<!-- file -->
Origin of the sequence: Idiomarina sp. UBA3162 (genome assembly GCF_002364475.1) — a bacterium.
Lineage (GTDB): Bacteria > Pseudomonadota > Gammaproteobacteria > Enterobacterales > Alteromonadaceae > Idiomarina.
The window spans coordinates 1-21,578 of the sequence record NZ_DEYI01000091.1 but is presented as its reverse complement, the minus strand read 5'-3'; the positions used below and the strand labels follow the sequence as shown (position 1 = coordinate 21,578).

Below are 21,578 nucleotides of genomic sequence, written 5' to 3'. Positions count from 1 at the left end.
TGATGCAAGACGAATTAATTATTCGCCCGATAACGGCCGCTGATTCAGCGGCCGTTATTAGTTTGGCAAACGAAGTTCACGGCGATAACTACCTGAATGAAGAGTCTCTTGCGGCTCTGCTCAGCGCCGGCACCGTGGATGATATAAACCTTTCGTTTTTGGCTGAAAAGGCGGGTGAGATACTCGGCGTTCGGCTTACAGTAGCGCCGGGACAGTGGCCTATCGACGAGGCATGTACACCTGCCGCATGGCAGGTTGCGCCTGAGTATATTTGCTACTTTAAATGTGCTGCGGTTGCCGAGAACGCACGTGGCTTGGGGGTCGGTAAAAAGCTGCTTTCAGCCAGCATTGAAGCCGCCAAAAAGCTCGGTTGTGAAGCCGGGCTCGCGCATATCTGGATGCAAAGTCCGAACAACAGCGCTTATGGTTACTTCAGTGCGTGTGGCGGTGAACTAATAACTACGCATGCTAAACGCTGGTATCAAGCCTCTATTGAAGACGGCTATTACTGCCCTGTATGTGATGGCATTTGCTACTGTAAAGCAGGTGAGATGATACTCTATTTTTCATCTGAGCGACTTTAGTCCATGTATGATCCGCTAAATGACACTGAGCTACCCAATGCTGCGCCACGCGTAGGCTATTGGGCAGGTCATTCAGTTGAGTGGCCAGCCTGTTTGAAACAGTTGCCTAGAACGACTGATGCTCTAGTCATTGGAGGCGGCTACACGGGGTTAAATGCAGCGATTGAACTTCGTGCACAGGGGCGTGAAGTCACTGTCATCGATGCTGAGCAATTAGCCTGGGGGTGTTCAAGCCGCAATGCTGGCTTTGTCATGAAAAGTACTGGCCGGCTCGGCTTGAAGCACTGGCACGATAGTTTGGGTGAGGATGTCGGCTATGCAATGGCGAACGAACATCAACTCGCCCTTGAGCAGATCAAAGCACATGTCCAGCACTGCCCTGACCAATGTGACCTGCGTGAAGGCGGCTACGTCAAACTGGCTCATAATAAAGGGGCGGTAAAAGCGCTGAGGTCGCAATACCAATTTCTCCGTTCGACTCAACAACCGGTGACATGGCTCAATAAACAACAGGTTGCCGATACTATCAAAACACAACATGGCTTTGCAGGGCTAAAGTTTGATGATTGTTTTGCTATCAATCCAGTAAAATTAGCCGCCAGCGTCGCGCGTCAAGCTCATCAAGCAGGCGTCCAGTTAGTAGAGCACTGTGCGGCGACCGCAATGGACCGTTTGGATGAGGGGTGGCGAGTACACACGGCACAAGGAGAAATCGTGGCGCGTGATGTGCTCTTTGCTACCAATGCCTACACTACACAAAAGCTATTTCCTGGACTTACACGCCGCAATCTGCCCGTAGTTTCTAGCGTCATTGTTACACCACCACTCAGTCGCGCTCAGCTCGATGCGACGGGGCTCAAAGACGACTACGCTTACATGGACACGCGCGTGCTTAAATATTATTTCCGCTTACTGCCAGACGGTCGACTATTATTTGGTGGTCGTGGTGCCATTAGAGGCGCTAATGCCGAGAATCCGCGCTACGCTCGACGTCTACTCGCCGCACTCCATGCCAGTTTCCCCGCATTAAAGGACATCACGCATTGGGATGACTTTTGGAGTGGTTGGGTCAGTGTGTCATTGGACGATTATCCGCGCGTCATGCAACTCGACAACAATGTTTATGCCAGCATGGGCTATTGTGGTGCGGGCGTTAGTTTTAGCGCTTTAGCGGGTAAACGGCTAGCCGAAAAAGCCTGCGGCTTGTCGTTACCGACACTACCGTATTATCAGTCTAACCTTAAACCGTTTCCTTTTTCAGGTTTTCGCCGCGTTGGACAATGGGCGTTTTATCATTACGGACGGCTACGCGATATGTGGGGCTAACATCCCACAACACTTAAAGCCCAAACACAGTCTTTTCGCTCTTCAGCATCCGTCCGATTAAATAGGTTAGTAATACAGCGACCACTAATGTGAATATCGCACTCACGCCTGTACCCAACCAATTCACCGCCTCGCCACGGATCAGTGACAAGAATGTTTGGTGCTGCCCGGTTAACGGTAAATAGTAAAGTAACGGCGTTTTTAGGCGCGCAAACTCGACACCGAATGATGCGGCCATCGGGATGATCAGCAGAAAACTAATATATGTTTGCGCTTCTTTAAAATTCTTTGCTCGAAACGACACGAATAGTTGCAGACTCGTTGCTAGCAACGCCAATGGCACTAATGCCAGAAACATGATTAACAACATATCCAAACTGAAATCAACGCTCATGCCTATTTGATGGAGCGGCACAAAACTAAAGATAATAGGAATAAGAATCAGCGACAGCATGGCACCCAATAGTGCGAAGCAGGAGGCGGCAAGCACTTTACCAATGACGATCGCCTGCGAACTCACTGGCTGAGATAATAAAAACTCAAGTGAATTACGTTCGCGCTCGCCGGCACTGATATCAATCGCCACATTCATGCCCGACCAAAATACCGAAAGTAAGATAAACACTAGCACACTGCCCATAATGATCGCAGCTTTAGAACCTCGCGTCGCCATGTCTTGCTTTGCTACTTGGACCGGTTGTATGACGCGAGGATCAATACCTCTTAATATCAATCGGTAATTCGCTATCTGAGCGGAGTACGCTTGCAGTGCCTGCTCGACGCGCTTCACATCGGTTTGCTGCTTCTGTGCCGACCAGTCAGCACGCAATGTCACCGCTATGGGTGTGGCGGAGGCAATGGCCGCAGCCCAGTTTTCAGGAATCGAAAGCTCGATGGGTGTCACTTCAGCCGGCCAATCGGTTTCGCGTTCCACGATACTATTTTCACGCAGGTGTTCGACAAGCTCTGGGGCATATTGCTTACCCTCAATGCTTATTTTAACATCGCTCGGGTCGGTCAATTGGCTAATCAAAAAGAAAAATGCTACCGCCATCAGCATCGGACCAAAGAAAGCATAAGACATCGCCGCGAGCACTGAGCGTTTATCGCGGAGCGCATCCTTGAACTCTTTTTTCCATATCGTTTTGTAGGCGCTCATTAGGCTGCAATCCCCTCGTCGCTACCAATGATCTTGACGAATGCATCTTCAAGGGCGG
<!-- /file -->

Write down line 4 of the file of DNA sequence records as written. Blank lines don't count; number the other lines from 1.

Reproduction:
Below are 21,578 nucleotides of genomic sequence, written 5' to 3'. Positions count from 1 at the left end.